The problem is that partly because of COVID-19, and then even after the COVID threat had eased, our health system had not got back into full gear on immunisation. A variety of health services slowed down during the pandemic, and they did not really get back full steam even after COVID, because they were recouping. Further, we were also in the COVID-19 vaccination mode. There were so many ways that COVID took our eye off other health conditions. As a result, we did see measles vaccination rates drop, along with many other essential health services. We know that 95% of the susceptible population has to be immunised if you have to prevent measles from spreading. Now because immunisation confers about 95% protection even on the first dose, if only 90% or 85% of people have been vaccinated, then the virus can spread. Moreover, the measles virus indeed can be very infective. One infected person can infect up to 18 people in the unvaccinated group. Therefore, the measles outbreak is the natural consequence of the slippage in vaccination rates, either because some sections of the population are refusing to get children vaccinated, or because the health system itself moved to a slower gear. However, experts think it’s unlikely that the current outbreak will spiral into a catastrophic situation like with COVID-19. Proactive surveillance and supplementary immunisation activities (mop-up’s) can aid in breaking the chain.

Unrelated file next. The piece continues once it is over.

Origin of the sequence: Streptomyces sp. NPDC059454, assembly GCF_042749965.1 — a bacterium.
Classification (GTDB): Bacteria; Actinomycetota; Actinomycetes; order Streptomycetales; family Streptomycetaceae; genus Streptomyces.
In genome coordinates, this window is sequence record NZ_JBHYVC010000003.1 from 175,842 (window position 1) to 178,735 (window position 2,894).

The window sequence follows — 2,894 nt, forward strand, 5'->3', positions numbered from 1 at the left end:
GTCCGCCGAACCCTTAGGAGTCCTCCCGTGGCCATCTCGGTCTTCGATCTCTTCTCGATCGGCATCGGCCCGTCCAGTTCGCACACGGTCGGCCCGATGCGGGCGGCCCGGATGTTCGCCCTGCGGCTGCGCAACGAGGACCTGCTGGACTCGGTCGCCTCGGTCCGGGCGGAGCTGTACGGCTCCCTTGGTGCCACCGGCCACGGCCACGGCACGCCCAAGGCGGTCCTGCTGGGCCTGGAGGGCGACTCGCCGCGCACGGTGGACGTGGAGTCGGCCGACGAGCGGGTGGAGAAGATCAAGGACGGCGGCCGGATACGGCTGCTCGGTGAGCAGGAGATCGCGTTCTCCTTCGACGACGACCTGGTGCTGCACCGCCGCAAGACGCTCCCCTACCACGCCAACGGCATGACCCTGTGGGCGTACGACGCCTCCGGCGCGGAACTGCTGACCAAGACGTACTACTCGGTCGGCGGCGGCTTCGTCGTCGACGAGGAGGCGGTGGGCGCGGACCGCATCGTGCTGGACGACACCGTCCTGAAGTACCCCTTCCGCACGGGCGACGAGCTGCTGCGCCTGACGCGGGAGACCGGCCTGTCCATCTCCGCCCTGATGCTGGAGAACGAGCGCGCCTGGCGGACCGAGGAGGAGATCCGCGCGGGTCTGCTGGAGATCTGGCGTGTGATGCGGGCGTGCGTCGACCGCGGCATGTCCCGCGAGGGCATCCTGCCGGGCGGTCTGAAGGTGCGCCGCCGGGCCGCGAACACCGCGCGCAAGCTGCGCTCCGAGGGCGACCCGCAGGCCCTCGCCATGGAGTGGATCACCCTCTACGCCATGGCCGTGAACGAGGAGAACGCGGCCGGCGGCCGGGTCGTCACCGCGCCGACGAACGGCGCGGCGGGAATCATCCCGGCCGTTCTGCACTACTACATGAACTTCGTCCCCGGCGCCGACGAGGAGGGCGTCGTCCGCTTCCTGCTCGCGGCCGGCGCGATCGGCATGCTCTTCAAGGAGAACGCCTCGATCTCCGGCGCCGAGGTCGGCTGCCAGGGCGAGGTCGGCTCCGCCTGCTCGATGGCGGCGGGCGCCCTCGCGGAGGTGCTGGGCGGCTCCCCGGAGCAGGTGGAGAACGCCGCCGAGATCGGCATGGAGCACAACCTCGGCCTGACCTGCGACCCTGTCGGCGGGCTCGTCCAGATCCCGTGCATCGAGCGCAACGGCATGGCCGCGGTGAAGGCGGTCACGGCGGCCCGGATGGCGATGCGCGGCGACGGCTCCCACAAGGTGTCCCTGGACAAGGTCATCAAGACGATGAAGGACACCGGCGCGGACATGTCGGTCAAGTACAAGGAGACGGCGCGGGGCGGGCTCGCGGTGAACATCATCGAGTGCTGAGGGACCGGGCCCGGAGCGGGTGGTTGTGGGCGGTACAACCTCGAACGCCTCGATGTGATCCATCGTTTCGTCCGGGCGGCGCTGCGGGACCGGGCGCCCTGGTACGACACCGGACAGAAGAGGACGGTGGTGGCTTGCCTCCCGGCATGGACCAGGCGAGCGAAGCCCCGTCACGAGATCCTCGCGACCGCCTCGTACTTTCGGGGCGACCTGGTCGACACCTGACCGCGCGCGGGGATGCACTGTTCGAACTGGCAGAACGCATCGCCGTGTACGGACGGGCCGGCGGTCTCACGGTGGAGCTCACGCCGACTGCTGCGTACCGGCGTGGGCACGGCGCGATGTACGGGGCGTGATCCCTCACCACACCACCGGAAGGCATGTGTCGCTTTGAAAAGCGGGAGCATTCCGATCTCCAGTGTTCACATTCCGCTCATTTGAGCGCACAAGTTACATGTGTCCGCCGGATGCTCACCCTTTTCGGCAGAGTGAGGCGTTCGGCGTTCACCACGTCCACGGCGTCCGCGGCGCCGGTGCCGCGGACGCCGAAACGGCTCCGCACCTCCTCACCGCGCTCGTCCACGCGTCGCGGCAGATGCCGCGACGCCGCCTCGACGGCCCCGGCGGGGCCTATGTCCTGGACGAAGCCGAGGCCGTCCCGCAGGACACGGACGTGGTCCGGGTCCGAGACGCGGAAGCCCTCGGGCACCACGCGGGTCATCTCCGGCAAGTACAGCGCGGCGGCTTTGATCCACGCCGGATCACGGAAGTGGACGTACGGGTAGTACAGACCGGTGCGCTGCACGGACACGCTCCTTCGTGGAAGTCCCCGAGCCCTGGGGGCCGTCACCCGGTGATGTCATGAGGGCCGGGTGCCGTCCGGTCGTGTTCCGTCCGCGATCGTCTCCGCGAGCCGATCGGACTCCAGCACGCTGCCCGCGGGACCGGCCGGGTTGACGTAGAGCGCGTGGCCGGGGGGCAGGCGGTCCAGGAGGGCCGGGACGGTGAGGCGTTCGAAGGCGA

A critical evaluation of the current strategies and their implementation in the field suggests that poor coverage of measles or high case fatality rates can be attributed to various existing shortcomings or barriers. These barriers include sociodemographic parameters (e.g., higher birth order, low family income, lower parental education, poor knowledge of measles and the measles vaccine, limited public demand for and confidence in vaccines, etc.); challenges faced by difficult-to-reach areas; inadequate infrastructure, manpower, and communication; faults in vaccine storage, transport, and cold chains; defective surveillance activities for reporting of adverse events following immunisation and for outbreak response; and issues with the biomedical waste disposal system. Because some of the states and union territories had poor measles coverage, they required a catch-up immunisation campaign, in contrast to the states with better coverage where there was a need to strengthen only routine immunisation service.